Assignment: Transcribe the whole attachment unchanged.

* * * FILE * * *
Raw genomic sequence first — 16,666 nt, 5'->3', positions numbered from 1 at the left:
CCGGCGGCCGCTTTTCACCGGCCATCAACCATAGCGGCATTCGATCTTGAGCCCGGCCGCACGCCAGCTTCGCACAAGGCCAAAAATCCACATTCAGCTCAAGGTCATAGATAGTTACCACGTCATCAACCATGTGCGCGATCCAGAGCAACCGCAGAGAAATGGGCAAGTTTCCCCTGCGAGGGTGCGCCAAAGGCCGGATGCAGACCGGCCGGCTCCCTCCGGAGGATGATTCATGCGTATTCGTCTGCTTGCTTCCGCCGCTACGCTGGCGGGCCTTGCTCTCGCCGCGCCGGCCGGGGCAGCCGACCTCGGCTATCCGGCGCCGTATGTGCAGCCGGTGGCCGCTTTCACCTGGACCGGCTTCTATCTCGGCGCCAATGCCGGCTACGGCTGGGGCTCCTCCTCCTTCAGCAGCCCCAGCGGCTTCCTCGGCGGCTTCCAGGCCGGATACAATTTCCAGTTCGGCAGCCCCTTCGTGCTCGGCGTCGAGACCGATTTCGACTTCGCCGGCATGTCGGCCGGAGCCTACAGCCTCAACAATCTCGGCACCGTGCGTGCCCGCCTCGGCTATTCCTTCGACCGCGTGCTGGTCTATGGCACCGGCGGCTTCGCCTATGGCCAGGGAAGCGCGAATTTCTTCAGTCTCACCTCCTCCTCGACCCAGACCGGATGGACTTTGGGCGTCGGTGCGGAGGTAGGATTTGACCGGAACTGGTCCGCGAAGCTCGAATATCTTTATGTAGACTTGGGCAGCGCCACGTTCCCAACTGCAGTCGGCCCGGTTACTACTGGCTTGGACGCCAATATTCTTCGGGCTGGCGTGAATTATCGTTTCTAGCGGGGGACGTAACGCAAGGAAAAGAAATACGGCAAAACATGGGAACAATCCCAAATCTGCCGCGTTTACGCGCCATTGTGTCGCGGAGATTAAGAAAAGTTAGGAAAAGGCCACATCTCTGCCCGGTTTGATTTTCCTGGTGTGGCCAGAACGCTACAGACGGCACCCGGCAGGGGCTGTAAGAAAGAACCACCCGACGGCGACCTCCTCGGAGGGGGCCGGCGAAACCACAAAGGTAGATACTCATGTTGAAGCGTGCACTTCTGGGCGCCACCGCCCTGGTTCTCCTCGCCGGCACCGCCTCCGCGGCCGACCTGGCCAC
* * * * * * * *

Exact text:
Raw genomic sequence first — 16,666 nt, 5'->3', positions numbered from 1 at the left:
CCGGCGGCCGCTTTTCACCGGCCATCAACCATAGCGGCATTCGATCTTGAGCCCGGCCGCACGCCAGCTTCGCACAAGGCCAAAAATCCACATTCAGCTCAAGGTCATAGATAGTTACCACGTCATCAACCATGTGCGCGATCCAGAGCAACCGCAGAGAAATGGGCAAGTTTCCCCTGCGAGGGTGCGCCAAAGGCCGGATGCAGACCGGCCGGCTCCCTCCGGAGGATGATTCATGCGTATTCGTCTGCTTGCTTCCGCCGCTACGCTGGCGGGCCTTGCTCTCGCCGCGCCGGCCGGGGCAGCCGACCTCGGCTATCCGGCGCCGTATGTGCAGCCGGTGGCCGCTTTCACCTGGACCGGCTTCTATCTCGGCGCCAATGCCGGCTACGGCTGGGGCTCCTCCTCCTTCAGCAGCCCCAGCGGCTTCCTCGGCGGCTTCCAGGCCGGATACAATTTCCAGTTCGGCAGCCCCTTCGTGCTCGGCGTCGAGACCGATTTCGACTTCGCCGGCATGTCGGCCGGAGCCTACAGCCTCAACAATCTCGGCACCGTGCGTGCCCGCCTCGGCTATTCCTTCGACCGCGTGCTGGTCTATGGCACCGGCGGCTTCGCCTATGGCCAGGGAAGCGCGAATTTCTTCAGTCTCACCTCCTCCTCGACCCAGACCGGATGGACTTTGGGCGTCGGTGCGGAGGTAGGATTTGACCGGAACTGGTCCGCGAAGCTCGAATATCTTTATGTAGACTTGGGCAGCGCCACGTTCCCAACTGCAGTCGGCCCGGTTACTACTGGCTTGGACGCCAATATTCTTCGGGCTGGCGTGAATTATCGTTTCTAGCGGGGGACGTAACGCAAGGAAAAGAAATACGGCAAAACATGGGAACAATCCCAAATCTGCCGCGTTTACGCGCCATTGTGTCGCGGAGATTAAGAAAAGTTAGGAAAAGGCCACATCTCTGCCCGGTTTGATTTTCCTGGTGTGGCCAGAACGCTACAGACGGCACCCGGCAGGGGCTGTAAGAAAGAACCACCCGACGGCGACCTCCTCGGAGGGGGCCGGCGAAACCACAAAGGTAGATACTCATGTTGAAGCGTGCACTTCTGGGCGCCACCGCCCTGGTTCTCCTCGCCGGCACCGCCTCCGCGGCCGACCTGGCCAC